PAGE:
‘Fix the errors and a lot more people will flow through the system’: The credit ecosystem may need a makeover
- Credit invisibility is still very much alive in the U.S.
- But it may not be just one problem within the system that’s causing the mess. Rather, it could be the whole system.
While Covid-19’s mark on the US is slowly starting to fade, credit invisibility remains as bold as ever.
Being credit invisible means having little to no credit history for lenders to evaluate whether or not they can trust you with a loan. Around 26 million Americans are considered credit invisible, according to research by the Consumer Financial Protection Bureau.
Matt Harris is the CEO and co-founder of Bloom Credit, an API platform that acts as a bridge to create access between credit bureaus’ data and fintechs that want to offer credit products. According to him, the credit measuring ecosystem is one messy salad bowl of legacy systems, faulty credit measurements, and banking deserts. And minority communities, which are most likely to be in places with little to no access to FDIC-approved lenders, are most likely to suffer the consequences.
“There’s a system that’s kind of stacked against consumers being able to create credit identity, specifically in minority communities,” said Harris at Tearsheet’s DataDay Conference in May. “And we kind of just discount it. We don’t really have a real conversation about how to establish these things.”
Credit bureaus’ legacy systems may be part of the problem. With infrastructure that needs a serious makeover, the bureaus can only find people that have the specific financial footprints their tech can actually detect. The rest remain ghosts of credit past.
“Bureaus are ahead of the game in terms of data collections but struggle in modernizing their tech,” said Harris.
And with nowhere else to go in terms of getting a loan, lots of people who are considered credit invisible are turning to alternative lenders.
But alternative lenders may not have the best ways of measuring data and that tends to lead to inaccurate credit scoring. For now, credit bureaus still have alternative lenders beat in terms of credit measuring.
“You see some companies attempt to launch alternative credit scores in the United States,” said Harris. “But the reason why these end up falling flat on their faces is because they’re never going to get the reporting structure necessary to actually be able to get the data they need.”
On the opposite side, simply stepping back and modernizing credit bureaus’ tech may not be on the list of viable solutions, either. According to Harris, bureaus are ‘where the buck stops,’ which means that most of their resources and prioritizations are going into making sure companies they’re working with are being compliant.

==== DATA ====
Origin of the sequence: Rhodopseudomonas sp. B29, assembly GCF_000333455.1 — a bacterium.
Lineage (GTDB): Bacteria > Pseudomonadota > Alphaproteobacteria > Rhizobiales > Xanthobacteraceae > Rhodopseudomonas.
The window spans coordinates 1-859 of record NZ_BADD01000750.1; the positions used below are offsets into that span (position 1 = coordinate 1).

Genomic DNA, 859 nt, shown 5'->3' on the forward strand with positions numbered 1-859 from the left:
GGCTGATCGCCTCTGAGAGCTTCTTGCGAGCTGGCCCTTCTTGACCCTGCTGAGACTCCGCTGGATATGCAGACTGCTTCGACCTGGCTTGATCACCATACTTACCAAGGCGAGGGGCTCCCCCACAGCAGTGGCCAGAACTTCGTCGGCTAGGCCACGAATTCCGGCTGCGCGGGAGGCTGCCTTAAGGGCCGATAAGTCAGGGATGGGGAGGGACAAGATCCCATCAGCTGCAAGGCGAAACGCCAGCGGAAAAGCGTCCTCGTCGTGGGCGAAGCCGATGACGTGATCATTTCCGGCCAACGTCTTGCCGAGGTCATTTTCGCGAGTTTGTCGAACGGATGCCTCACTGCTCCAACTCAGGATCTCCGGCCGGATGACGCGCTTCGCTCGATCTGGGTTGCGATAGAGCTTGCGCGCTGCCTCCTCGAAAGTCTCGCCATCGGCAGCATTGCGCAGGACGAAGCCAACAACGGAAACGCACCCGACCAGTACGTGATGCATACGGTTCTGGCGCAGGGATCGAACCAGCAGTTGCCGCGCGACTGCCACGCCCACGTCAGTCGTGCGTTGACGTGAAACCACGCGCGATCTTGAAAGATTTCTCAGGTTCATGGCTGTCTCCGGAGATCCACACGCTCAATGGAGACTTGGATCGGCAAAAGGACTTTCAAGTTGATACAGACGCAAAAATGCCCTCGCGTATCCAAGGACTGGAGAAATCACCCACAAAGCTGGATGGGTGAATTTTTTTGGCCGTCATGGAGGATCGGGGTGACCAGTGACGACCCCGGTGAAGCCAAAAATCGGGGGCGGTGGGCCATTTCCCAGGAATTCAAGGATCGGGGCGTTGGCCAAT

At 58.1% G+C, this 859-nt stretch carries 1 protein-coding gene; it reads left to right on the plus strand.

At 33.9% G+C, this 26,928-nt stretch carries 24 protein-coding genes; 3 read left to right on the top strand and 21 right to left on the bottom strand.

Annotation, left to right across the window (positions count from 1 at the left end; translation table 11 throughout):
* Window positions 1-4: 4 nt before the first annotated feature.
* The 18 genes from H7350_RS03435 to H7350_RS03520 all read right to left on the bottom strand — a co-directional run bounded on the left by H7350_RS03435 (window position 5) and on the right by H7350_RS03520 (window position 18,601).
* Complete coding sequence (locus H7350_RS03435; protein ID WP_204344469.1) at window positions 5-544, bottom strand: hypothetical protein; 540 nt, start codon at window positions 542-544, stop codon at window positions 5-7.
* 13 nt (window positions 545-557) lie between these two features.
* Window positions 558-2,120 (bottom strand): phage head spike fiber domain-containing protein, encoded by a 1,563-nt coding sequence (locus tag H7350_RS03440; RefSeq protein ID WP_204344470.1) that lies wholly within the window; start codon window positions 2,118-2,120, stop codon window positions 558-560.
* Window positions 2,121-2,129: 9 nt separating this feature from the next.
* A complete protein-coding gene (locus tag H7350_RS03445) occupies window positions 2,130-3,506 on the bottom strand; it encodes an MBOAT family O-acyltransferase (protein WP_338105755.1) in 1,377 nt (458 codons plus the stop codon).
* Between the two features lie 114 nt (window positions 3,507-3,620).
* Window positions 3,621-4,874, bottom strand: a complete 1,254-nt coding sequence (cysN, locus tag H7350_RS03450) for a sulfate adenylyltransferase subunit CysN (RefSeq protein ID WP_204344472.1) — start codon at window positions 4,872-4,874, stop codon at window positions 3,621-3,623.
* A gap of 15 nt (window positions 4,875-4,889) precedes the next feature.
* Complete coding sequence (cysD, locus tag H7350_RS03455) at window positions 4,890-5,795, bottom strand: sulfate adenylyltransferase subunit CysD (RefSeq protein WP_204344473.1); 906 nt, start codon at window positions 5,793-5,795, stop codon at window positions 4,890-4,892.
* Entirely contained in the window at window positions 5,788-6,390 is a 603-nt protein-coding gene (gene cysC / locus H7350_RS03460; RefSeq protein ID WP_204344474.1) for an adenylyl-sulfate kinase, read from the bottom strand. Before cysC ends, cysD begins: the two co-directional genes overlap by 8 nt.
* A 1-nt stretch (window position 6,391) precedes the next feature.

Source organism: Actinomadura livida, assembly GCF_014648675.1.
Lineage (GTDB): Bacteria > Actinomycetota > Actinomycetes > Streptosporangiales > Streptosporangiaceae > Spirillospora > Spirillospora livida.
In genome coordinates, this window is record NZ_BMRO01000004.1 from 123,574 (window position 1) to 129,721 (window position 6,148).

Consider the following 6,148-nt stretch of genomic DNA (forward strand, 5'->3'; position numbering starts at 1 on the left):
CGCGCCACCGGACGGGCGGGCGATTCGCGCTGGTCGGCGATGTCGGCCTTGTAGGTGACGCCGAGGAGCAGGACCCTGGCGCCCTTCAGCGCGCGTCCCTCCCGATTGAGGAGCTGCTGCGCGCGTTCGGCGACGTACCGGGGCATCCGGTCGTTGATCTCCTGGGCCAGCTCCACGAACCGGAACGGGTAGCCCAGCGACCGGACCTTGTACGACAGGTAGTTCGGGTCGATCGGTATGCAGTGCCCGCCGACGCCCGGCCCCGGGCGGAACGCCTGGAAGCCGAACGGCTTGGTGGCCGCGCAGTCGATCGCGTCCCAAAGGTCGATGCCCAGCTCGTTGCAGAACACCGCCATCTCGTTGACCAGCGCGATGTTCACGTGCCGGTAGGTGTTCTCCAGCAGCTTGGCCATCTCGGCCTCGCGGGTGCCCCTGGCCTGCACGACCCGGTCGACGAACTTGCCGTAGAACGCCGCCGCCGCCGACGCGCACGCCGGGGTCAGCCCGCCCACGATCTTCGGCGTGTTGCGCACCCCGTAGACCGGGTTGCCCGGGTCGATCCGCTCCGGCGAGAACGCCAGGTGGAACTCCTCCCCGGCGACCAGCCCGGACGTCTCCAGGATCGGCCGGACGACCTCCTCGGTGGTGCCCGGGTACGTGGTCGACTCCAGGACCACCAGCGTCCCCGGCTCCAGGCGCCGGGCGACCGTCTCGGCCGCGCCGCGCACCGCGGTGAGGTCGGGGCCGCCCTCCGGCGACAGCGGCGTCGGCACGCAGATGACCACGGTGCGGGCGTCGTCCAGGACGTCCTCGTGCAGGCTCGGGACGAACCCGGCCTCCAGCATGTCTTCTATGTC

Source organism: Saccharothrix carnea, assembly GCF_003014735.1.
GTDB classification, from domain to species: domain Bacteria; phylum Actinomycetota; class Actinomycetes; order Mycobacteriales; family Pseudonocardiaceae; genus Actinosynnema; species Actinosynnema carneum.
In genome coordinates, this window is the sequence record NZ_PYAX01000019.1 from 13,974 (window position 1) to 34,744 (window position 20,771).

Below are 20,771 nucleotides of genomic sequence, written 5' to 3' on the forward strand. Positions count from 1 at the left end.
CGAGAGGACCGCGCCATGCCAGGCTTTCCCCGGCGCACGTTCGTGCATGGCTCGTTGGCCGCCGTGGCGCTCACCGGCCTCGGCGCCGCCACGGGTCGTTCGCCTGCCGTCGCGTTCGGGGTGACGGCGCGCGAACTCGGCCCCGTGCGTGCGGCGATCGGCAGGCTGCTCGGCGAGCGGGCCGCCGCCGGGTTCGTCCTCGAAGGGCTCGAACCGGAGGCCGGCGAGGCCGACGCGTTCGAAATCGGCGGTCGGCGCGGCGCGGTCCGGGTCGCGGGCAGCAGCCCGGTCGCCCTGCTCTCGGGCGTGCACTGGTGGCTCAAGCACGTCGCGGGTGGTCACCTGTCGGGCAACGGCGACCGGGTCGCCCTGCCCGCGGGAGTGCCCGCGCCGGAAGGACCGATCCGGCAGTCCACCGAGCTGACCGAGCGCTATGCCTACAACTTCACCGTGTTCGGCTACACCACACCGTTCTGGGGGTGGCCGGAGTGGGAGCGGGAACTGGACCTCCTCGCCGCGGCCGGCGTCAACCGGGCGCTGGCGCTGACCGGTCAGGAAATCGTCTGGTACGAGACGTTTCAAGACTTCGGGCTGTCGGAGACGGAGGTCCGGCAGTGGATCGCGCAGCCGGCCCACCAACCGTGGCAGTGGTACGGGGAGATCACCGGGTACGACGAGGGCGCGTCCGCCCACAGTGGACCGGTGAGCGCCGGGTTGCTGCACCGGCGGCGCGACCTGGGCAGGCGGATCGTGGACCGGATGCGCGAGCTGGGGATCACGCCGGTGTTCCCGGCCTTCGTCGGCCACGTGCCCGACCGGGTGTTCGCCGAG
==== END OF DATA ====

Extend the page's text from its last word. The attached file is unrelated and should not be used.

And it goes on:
“Bureaus get a lot of flack for not being innovative and I think that’s fair in some way,” said Harris. “But I think what a lot of people tend to discount is the reason why the bureaus tend to do a lot of what they do, which is that credit is a highly legislated section of our economy.”
But reinventing the bureau isn’t really an option, either. With all the steps that need to be taken digging into old tech, it’s a risky endeavor. The chances of not making a giant mistake along the way are very small.
“It’s really difficult not to get it wrong because you’re working in 20 to 30 year old bureau infrastructure that hasn’t been updated. If let’s say you’re trying to get a system of records that’s written in Python to communicate with something that looks more like COBOL — then you’re going to have to do five simultaneous compliance checks against it,” said Harris. “Long story short, it doesn’t become a major focus for lenders, because it’s a complicated thing to do.”
You also can’t tell lenders to fix the errors in their systems on their own because they may not even know what the errors are. This has to do with the fraudulent disputes blurring their data mishaps.
“If I’m a lender, I’m dealing with thousands of fraudulent disputes, which actually prevent me from being able to fix the errors that are happening,” said Harris.
Instead of trying to suss out and fix the errors, Harris recommends working on preventing the errors that plague credit data in the first place. “The way we look at it is fix the errors and you’re going to start seeing a lot more people properly flow through the system,” he said. “And also when there are errors, they’ll get fixed a lot more easily because ultimately, there will be less errors, which means we can handle the ones that are frivolous a lot more effectively, and actually get to the ones where people are not being properly represented.”
Bloom Credit sits on top of credit bureau infrastructure. That makes it easier for technology firms to build more modern use cases for the underlying data. Harris says the overall credit ecosystem needs more investment in technology. It’s due for an overhaul.
“From an infrastructure point of view, imagine we’ve built this really extravagant house. It has all these rooms, a lot of people live there, but the sink is clogged,” said Harris. “Rather than saying ‘the house is completely ruined, we need to move to another state,’ why not just unclog the sink?”